// there is only one copy with reference count 2

Breakpoint 3, test_ex () at matmat.cpp:15
15              cout << bar << endl;
$4 = 1
$5 = 1
// now there are two different expressions

Breakpoint 4, test_matr () at matmat.cpp:21
21              cout << A << endl;
$6 = 0
// matrices are not sharable, so reference counting is pointless

Breakpoint 5, test_matr () at matmat.cpp:23
23              B(0, 0) = ex(1);
$7 = 0
$8 = 0
$9 = {<std::_Vector_base<GiNaC::ex,std::allocator<GiNaC::ex> >> = {
    _M_impl = {<std::allocator<GiNaC::ex>> = {<__gnu_cxx::new_allocator<GiNaC::ex>> = {<No data fields>}, <No data fields>},
      _M_start = 0x805d710, _M_finish = 0x805d720, _M_end_of_storage = 0x805d720}}, <No data fields>}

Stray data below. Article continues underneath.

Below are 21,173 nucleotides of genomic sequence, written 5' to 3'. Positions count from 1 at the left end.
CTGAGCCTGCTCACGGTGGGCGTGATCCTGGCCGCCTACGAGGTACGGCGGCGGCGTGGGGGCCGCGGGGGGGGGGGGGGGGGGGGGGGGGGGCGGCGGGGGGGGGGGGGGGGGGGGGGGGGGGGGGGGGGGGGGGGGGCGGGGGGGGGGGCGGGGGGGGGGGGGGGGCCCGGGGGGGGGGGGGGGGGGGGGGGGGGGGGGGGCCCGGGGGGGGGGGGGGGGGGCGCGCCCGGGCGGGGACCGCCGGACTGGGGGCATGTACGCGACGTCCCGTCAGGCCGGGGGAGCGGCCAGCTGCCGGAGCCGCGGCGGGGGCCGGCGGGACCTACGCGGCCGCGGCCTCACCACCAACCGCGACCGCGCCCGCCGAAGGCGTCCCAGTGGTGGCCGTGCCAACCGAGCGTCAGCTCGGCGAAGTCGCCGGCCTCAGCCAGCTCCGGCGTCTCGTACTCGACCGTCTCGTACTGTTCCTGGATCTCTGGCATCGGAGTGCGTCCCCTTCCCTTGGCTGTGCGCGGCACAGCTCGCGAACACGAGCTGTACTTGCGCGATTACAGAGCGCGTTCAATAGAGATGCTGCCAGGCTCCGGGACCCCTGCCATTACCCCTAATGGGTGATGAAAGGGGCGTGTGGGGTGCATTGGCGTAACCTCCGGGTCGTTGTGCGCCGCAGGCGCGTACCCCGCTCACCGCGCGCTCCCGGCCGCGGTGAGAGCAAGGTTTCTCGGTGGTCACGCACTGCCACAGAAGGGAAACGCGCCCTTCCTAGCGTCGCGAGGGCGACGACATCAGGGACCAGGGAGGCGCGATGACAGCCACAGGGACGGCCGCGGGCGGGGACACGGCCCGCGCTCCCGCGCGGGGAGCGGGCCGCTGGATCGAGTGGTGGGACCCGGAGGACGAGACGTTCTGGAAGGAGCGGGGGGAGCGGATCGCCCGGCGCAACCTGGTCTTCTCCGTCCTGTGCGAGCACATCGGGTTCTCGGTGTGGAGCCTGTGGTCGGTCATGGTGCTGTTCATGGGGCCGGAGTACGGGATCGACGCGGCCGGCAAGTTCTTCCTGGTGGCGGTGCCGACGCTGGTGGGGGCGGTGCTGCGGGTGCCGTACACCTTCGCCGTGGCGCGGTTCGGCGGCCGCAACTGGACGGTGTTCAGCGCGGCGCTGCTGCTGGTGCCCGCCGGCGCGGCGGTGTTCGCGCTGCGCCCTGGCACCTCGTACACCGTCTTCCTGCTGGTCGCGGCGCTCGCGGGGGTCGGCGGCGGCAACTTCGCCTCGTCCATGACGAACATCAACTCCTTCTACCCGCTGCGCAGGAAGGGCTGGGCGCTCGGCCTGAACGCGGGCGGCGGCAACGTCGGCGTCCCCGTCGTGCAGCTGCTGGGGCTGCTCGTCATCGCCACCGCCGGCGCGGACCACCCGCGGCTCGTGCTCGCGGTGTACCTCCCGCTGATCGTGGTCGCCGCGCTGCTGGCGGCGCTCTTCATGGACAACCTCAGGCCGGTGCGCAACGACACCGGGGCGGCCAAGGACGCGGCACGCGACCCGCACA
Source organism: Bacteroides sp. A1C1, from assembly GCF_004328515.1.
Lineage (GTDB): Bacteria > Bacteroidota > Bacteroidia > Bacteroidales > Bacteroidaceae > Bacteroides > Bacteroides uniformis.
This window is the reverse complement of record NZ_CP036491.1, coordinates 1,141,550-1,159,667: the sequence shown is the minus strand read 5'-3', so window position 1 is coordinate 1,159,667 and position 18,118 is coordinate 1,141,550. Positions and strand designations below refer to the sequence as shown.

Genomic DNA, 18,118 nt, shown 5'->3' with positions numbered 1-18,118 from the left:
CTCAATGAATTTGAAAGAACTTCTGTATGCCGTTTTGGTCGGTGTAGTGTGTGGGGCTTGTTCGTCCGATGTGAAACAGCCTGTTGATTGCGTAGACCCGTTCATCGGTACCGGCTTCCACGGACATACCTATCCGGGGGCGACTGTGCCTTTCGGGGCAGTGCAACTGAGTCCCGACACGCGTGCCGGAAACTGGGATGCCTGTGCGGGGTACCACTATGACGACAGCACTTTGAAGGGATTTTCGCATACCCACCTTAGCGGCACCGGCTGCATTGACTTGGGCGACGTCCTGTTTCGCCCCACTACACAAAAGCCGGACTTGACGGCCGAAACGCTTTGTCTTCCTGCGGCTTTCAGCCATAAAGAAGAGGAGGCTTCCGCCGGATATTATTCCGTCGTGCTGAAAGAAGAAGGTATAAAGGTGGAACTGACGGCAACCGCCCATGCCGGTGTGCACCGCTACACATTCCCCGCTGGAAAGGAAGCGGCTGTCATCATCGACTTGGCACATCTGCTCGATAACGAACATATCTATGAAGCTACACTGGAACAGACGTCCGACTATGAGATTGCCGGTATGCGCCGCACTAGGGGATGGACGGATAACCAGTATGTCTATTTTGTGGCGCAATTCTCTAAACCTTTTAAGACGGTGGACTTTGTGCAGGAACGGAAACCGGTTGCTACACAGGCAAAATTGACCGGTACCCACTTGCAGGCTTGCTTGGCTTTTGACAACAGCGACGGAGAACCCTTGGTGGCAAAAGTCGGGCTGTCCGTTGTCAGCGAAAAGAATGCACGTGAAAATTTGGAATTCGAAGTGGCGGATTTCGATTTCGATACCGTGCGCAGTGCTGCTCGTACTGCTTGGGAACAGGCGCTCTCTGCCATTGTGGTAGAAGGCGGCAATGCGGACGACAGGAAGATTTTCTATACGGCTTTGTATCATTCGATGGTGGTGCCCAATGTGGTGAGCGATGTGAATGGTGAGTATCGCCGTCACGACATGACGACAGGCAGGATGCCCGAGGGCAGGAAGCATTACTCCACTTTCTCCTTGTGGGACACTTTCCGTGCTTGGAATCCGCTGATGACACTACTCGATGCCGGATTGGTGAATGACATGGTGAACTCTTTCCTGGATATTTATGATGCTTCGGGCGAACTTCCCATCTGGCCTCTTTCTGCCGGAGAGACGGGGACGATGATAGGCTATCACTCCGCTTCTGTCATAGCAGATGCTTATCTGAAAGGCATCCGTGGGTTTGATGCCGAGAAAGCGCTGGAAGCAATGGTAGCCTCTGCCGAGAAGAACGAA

$10 = {<std::_Vector_base<GiNaC::ex,std::allocator<GiNaC::ex> >> = {
    _M_impl = {<std::allocator<GiNaC::ex>> = {<__gnu_cxx::new_allocator<GiNaC::ex>> = {<No data fields>}, <No data fields>},
      _M_start = 0x805a9f0, _M_finish = 0x805aa00, _M_end_of_storage = 0x805aa00}}, <No data fields>}
// Adresses of actual storage (_M_start, _M_finish) are different for
// A and B/ Both A and B are _different_ objects

Breakpoint 6, test_matr () at matmat.cpp:24
24              cout << B << endl;
$11 = 0
$12 = 0
$13 = {<std::_Vector_base<GiNaC::ex,std::allocator<GiNaC::ex> >> = {
    _M_impl = {<std::allocator<GiNaC::ex>> = {<__gnu_cxx::new_allocator<GiNaC::ex>> = {<No data fields>}, <No data fields>},
      _M_start = 0x805d710, _M_finish = 0x805d720, _M_end_of_storage = 0x805d720}}, <No data fields>}
$14 = {<std::_Vector_base<GiNaC::ex,std::allocator<GiNaC::ex> >> = {
    _M_impl = {<std::allocator<GiNaC::ex>> = {<__gnu_cxx::new_allocator<GiNaC::ex>> = {<No data fields>}, <No data fields>},
      _M_start = 0x805a9f0, _M_finish = 0x805aa00, _M_end_of_storage = 0x805aa00}}, <No data fields>}
// The address of storage did not change when we assigned something to B 
// (_M_start and _M_finish are the same is in the previous breakpoint)